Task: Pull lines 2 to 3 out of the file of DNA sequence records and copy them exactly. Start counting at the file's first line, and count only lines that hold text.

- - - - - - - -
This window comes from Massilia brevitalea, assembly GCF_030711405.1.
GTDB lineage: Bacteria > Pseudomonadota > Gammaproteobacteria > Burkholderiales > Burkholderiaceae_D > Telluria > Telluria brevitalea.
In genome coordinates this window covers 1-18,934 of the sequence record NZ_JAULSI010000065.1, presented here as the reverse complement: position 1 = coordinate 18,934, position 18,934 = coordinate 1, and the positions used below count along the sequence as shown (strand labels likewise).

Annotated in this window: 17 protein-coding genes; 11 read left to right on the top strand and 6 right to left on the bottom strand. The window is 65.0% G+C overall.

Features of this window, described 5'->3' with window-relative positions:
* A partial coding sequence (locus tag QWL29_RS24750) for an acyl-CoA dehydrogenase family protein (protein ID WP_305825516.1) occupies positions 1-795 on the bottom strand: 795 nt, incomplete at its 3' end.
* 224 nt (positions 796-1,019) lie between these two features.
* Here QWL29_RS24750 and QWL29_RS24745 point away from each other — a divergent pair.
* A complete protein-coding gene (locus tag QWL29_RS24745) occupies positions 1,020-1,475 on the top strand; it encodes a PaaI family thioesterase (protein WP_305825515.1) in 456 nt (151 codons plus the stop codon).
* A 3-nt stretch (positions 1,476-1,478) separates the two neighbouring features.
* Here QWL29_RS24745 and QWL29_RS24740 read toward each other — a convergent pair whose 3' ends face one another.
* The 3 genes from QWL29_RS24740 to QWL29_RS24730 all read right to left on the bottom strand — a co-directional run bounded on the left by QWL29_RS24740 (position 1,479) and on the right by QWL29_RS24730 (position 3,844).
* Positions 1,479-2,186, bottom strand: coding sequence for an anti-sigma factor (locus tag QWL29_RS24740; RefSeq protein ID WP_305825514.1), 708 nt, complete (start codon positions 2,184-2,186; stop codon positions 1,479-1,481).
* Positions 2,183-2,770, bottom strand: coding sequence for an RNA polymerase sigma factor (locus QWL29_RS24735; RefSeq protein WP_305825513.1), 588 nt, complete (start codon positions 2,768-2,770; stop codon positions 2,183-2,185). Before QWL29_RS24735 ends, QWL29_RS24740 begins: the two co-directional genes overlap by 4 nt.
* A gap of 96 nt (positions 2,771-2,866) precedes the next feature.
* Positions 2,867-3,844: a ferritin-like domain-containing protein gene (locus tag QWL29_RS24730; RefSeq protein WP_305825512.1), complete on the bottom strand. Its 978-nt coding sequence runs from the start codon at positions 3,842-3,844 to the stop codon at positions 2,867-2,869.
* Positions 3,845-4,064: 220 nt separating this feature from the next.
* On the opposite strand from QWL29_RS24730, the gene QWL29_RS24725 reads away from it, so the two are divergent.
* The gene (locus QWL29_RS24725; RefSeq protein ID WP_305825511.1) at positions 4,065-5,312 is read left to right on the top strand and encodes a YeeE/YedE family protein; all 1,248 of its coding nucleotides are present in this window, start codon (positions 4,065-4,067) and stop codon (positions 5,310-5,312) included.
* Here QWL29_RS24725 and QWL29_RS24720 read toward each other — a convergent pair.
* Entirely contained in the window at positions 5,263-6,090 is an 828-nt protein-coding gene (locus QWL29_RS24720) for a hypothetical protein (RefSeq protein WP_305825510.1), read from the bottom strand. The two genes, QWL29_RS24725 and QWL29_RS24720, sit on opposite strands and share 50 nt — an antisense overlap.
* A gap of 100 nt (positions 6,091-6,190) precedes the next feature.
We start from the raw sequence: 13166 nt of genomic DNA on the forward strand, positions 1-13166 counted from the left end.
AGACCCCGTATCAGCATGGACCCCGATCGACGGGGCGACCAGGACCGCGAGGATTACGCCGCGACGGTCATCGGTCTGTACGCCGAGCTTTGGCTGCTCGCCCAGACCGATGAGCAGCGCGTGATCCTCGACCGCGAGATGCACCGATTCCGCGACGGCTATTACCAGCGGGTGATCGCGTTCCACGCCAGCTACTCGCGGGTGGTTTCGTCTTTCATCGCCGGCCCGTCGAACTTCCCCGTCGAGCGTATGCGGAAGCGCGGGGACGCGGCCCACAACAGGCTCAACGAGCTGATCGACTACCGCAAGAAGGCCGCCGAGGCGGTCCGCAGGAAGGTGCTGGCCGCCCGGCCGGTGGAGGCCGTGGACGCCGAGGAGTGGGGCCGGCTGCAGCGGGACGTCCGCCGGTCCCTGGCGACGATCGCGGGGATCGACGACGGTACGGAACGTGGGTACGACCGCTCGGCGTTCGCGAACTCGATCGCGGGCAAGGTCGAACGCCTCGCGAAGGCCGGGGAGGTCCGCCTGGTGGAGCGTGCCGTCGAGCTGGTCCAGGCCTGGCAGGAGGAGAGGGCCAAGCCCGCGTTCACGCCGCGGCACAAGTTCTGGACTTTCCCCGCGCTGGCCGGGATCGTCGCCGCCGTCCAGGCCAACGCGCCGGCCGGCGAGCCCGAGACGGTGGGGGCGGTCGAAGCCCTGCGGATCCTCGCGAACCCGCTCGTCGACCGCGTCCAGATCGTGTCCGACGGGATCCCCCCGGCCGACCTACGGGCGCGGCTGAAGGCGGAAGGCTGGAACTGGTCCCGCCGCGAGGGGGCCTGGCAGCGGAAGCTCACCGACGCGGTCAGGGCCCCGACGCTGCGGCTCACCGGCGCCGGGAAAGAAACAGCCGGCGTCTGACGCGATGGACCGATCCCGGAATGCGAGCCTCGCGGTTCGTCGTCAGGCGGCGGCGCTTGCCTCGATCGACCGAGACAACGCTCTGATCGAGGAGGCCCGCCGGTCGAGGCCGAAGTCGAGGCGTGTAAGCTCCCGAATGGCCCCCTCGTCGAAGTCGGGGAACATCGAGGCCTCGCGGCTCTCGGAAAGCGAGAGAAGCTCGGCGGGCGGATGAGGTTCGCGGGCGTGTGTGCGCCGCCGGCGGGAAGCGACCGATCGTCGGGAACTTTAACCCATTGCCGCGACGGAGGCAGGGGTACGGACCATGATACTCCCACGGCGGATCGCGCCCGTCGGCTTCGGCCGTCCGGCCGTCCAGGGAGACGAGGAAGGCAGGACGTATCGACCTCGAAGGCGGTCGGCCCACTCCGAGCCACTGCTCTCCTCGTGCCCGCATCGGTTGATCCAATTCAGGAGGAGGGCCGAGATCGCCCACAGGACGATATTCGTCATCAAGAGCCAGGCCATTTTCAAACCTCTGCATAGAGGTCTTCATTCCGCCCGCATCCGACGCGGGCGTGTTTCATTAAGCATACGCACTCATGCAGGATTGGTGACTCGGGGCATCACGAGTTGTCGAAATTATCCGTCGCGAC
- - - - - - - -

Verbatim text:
GTDB lineage: Bacteria > Pseudomonadota > Gammaproteobacteria > Burkholderiales > Burkholderiaceae_D > Telluria > Telluria brevitalea.
In genome coordinates this window covers 1-18,934 of the sequence record NZ_JAULSI010000065.1, presented here as the reverse complement: position 1 = coordinate 18,934, position 18,934 = coordinate 1, and the positions used below count along the sequence as shown (strand labels likewise).